Keeping track of clients and their use

Keeping track of clients and their use
Keeping track of clients and their use
Thursday - last edited Thursday
Model: OC200
Hardware Version:
Firmware Version:

Had my client call the other day and tell me everyone was having slow responses and several people said that they could not maintain their connection to an AP.

Advised client to call Comcast and have them check their service. Interesting results: While when monitoring the network in Omada cloud, I see maybe a maximum of 20 clients at any one time. Comcast insists that there are over 50 connections sucking up all the bandwidth. I have no idea where they saw 50 connections. I never have.

 

Marina owner tells me that speedtest comes back with an acceptable speed. She says probably bandwidth is used up by all the clients streaming at once.

 

Even had one client call and tell me that we are probably experiencing a "mesh storm." I had no idea what he was talking about. Neither does Google! He said that is where the various APs keep forwarding clients to each other until all the resources are gone.

 

I did check the log and notice that occasionally each AP disconnects and reconnects for no apparent reason.

 

I rebooted each AP (maybe I need to set an auto reboot daily) and enabled Airtime Fairness in the wireless settings.

 

Any thoughts? Recommendations? Perhaps limitations to impose on each AP or the controller?

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Re:Keeping track of clients and their use-Solution
Thursday - last edited Thursday

Hi @Byteguy,

 

Do you have band steering on?  Force dissociation?  Turn these both off.  Clients with weak signal may be bouncing band and forth between bands / AP's.  Also I'd change the 5.8GHz radios to 80MHz versus 20/40/80.  I've seen some weirdness with wireless MESH throughput with firmware 2.7 especially after a reboot.  Sometimes I need to go in and change the radio settings for the root node to 80MHz (from 20/40/80) or back.

 

Unfortunately the five 5.8GHz radios are going to be very busy chatting with each other in this MESH configuration.  You could try limiting clients to using only the 2.4GHz radios.  They get better range anyway, and with only 10Mbit/sec per client each AP should support 5-10 actively streaming clients per AP over 802.11n.

 

On my home network, I can easily take the utilization of one AP up to 60-70% simply by running an internet speed test from one mobile client (averaging ~300-400Mbit/s).  If clients are idle, and utilization is still high, this is often a sign of network interference or a neighbor's AP talking on the same channel.  The 5.8GHz utilization is going to be higher b/c with wireless MESH all 5 APs are on the same channel.  Once you get a few active clients on each MESH node channel utilization is gong to go way up.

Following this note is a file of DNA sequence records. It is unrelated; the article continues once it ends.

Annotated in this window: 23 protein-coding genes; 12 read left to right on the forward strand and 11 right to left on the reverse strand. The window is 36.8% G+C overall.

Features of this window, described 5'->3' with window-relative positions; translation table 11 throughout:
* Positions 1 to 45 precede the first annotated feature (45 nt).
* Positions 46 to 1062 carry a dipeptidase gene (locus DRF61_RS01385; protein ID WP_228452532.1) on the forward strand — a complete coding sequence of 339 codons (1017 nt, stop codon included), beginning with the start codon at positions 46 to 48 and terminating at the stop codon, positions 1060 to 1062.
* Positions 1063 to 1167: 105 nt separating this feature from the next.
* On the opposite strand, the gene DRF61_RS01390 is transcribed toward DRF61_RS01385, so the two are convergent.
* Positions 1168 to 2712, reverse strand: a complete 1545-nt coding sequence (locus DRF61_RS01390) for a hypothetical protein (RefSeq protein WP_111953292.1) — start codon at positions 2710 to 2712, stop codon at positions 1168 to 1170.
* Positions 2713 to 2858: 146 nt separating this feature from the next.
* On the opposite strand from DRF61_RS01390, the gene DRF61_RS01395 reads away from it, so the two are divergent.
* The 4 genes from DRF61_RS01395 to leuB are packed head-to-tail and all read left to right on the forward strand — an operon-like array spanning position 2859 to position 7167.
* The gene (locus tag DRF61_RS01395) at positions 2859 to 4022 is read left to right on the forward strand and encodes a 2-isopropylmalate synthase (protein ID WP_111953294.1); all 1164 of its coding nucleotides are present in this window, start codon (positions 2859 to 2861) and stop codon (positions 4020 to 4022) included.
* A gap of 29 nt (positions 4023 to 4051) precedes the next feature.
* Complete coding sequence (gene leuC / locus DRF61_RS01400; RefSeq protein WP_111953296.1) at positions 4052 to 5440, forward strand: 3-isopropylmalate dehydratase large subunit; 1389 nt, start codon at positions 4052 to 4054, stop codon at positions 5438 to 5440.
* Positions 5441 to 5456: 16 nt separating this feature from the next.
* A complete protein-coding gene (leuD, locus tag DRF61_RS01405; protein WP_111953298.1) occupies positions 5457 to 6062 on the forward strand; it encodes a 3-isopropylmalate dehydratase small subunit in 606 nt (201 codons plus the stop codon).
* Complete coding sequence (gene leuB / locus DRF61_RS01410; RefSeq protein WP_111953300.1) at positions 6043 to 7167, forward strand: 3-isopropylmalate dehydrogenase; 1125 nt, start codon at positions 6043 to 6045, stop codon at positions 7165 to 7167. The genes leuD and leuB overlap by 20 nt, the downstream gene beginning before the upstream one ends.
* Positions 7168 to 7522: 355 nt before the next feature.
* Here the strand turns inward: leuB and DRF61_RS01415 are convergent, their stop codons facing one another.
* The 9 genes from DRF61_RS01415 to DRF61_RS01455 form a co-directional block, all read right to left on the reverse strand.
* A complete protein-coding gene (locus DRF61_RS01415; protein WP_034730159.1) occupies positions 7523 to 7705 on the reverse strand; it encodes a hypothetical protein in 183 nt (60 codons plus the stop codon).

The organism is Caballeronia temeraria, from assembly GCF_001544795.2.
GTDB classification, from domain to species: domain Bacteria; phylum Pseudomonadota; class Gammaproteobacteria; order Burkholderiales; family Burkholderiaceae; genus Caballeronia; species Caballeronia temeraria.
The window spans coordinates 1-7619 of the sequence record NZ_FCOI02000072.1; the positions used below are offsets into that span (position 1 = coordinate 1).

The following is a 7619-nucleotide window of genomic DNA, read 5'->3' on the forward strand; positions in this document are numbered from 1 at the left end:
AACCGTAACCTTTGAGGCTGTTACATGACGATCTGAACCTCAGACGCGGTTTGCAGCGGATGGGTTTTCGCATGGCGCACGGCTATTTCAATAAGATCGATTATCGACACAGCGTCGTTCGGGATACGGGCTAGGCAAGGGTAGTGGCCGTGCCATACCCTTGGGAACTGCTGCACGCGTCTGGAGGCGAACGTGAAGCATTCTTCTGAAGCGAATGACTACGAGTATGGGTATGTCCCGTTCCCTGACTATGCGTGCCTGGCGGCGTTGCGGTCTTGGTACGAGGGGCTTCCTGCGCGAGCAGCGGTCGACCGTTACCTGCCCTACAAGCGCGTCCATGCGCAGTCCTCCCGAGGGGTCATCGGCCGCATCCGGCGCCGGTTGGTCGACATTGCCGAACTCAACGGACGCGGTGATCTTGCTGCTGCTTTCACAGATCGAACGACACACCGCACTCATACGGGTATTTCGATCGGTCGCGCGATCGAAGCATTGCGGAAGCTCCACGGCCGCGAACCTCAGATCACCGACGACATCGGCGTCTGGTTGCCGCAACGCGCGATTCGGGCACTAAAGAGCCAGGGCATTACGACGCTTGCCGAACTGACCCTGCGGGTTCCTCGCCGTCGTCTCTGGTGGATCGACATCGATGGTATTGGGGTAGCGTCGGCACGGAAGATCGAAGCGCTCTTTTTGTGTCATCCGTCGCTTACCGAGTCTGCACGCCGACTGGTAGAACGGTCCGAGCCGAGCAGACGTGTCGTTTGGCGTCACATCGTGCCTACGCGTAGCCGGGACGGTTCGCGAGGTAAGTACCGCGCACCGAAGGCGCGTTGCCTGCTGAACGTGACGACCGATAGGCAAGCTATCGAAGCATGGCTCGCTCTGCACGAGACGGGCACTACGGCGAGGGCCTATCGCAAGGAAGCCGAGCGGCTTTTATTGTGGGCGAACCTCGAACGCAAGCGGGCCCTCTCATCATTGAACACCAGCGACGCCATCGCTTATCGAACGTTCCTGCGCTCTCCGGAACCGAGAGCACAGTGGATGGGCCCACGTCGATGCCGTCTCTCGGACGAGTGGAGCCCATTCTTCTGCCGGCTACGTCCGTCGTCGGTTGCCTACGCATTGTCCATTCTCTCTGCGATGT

-Jonathan

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Re:Keeping track of clients and their use
Thursday - last edited Thursday

Hi @Byteguy,

 

Remind me of your setup.  You're using CPE's to connect each AP back to a central location?  Did there end up being any wireless MESH or just point to point long range Wifi for each pier?

 

Did you implement per client bandwidth limitations of say 5 or 10 Mbit/sec?  Many clients do not support AirTime fairness, so I would turn that off.  Similarly band steering is often hit ot miss, so turn that off as well (if you're hosting on 2.4 & 5.8 GHz).

 

It would be hepful to have a PC/laptop or two you could remote into to run speed tests remotely.  Obviously the first step is to identify whether the issue is broadband related or Wifi related.

 

Is your braodband asynchronous (e.g. DOCSIS)?  Often heavy UL traffic can impact DL performance, too, even if the DL BW is not that heavily loaded.

 

But an onsite survey visit would be best, if possible.

 

My AP's (EAP225) can go for months without a reboot without issue.  I generally reboot them manually once a month or so just for good measure.

 

The total number of clients (whether it's 30, 50, or 200) -- in terms of the broadband backhaul -- doesn't really matter if the majority of them are idle.

 

Remind me of your broadband DL & UL speeds?  If, for example, it's ~200 Mbit/sec that's say 20-30 clients streaming HD video.  But the CPE's are only 300Mbit each.  Assuming that's the air link speed (i'm not very familiar with these products) the useable bandwidth is only about half of that.

 

So 300 / 2 = 150.  150 / 15 clients = 10 Mbit/sec per client.

 

So that's only 15 or so concurrently active streaming clients per pier / CPE connected AP.  Potentially fewer if there are multiple wireless MESHed APs uplinked to each CPE connected root node if there are lots of idle devices just chattering.

 

-Jonathan